- Estimates would likely be challenged, gamed or compared for no real benefit
- Misunderstandings would occur, disagreements and a general sense of why?
- We’d damage the safety of our teams, why do they want to measure these things? Why haven’t they told us?
Instead we focus on measuring the right things at the right time in order to support our teams. The key to this is our adoption of the ‘4 key metrics’ from Accelerate. Put simply we measure: -
- Deployment frequency — i.e. how often our teams are deploying to a production environment
- Delivery lead time — i.e. the time taken to start and end a commit (this is the time taken for work to be merged to master and shipped)
- Change Failure Rate % — i.e. of the number of items we deploy, what % cause a failure in production
- Mean Time to Recovery (hrs) — i.e. once a failure has occurred, how quickly do our teams respond to recovering the service for our users
We use these metrics (We adopted them in Q2 of 2019) not to beat teams with, but to use as a conversation point, with the idea being that teams will naturally want to review and understand these metrics in order to: -
- Be able to have a narrative around them e.g. in August we had a change failure rate that jumped to 10% because we deployed ten times that month and the one that failed was X which we discussed in our retro that week and this is what we’ve done to prevent it in the future
- To encourage continuous improvement. We want teams to have an attitude of CI in everything they do. If our lead time is currently 3 days, what would it take to move the dial to 2.5 days?
- To aid in the mastery of the work, if we want to be a high performing team, what do we need to go after to achieve that? If we are only deploying once a week, what could we do to move to twice weekly deployments? What skills would we need, what automation? Could we experiment with trunk based development? Etc. etc.
We encourage and welcome change
Not just in the sense of changing goals and features, but even in the make-up of our teams. We have a pretty firm view on what we think is the ideal team size for a really effective team (One Technical Lead, 5 engineers and a designer thanks for asking) but we encourage and support rotation of our team members across our product suite. This means if someone fancies a change from working in our SQL Source Control area and wants to explore Oracle then we try and put in place the mechanism to do this smoothly. What could be chaos actually ends up well and ties into Dan Pink’s point about mastery, as it allows all of our team members to gain new skills, experiences and exposure to new techniques (for more info on this check out Chris Matt’s staff liquidity argument here) remember, each of our teams are different in what they do, processes, techniques etc.
The best example we have of this recently is at the end of 2018 we did an entire department reteaming exercise where everyone was offered the opportunity to move into new teams (You can read Redgater Chris Smiths blog about what we did here) . Each team created a team charter (What we believe in, what techniques we use, why this team will be a good fit for you- or why it might not be) and then asked people to express their preferences. The interesting outcome was that a third of people moved, not everyone. For me it’s another demonstration that if you trust people they aren’t going to ruin your plans, bring down the company or set out to destroy you. Trust is a powerful thing, giving it to people means it gets paid back in spades.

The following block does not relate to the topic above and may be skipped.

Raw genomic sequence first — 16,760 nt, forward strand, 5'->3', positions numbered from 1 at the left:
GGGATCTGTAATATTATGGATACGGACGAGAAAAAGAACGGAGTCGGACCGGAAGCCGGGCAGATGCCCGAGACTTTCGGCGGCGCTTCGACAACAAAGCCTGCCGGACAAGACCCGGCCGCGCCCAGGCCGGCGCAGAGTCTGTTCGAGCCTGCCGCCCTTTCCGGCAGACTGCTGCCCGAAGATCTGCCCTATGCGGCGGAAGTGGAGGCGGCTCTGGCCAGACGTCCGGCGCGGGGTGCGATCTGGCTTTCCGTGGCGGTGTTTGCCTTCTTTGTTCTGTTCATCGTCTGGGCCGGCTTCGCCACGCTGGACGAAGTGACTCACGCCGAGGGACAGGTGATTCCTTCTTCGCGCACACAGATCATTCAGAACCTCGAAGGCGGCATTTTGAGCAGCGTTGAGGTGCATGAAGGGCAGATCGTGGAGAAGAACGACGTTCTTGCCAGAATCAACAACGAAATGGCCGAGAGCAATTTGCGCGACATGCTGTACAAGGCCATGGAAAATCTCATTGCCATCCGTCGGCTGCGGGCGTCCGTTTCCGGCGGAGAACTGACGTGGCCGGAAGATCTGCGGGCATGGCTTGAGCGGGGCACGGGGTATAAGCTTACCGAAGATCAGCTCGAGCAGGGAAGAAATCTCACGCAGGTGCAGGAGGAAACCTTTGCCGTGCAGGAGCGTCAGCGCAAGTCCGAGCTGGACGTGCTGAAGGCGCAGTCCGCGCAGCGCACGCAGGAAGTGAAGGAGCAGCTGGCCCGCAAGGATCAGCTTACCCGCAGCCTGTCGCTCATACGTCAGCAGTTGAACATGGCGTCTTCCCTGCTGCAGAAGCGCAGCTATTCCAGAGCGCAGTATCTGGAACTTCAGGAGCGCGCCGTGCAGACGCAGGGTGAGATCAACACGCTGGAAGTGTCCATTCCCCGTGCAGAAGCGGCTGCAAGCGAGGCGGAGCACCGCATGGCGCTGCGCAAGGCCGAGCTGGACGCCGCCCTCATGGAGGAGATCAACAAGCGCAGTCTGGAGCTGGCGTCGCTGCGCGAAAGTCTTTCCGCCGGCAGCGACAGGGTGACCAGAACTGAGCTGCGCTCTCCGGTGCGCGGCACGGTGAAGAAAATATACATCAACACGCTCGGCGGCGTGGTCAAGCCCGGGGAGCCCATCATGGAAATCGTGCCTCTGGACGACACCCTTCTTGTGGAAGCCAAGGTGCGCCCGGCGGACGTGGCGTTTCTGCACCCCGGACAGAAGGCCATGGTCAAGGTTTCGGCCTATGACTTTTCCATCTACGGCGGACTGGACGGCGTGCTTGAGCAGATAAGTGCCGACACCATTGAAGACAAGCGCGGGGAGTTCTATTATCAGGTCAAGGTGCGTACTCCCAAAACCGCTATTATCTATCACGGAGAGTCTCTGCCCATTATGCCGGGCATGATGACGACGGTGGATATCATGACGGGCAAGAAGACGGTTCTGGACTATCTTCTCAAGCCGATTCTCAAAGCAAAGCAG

We accept this won’t work for everyone
It’s pretty acceptable now for someone with a decent enough model for how a team or department should operate to setup as a consultancy or to trademark their idea and sell it to the masses as the framework we should all use. We could probably do something similar if we wanted. I’m not sure what we’d call it, possibly ‘freedom’, ‘common sense’ or ‘just trusting people to do the right thing’. Regardless, I know writing this its very easy to sit here and pretend to be on some lofty position of expertise and tell you how easy it is to do what we do. The reality is that it isn’t.
We’ve spent the best part of the last 10 years perfecting where we are right now, trying lots of things, failing lots of times and having varying levels of success. We’ve tried crazy ideas like autonomy bargains, release trains, automation in lots of places, technical project managers, scrum for all and anything else you care to throw into the agile bowl of ideas. Some of it has worked, some failed spectacularly but the key thing was we kept going, learning, perfecting, iteratively building on the failure just as much as the success.
The key point to all of this is that this is how we ‘do’ agile at Redgate.
We aren’t beholden to a particular model, technique, framework or set of ideals. Yes we’ve found some things we’re pretty immovable on now (Like team sizes and the four key metrics) but others are just as likely to change as the weather. This is what makes us agile, the ability and willingness to try new things and accept a high chance of failure on the journey, but not to abandon the end goal because something we tried turned out badly, but to use it to learn and improve. When we talk of continuous improvement for teams it sometimes feels like a clear and bounded process that only the people in a team need to consider, what we do at Redgate is apply this thinking to the entire company. How do we make today a little better than yesterday?
This is agile and this is how we do it.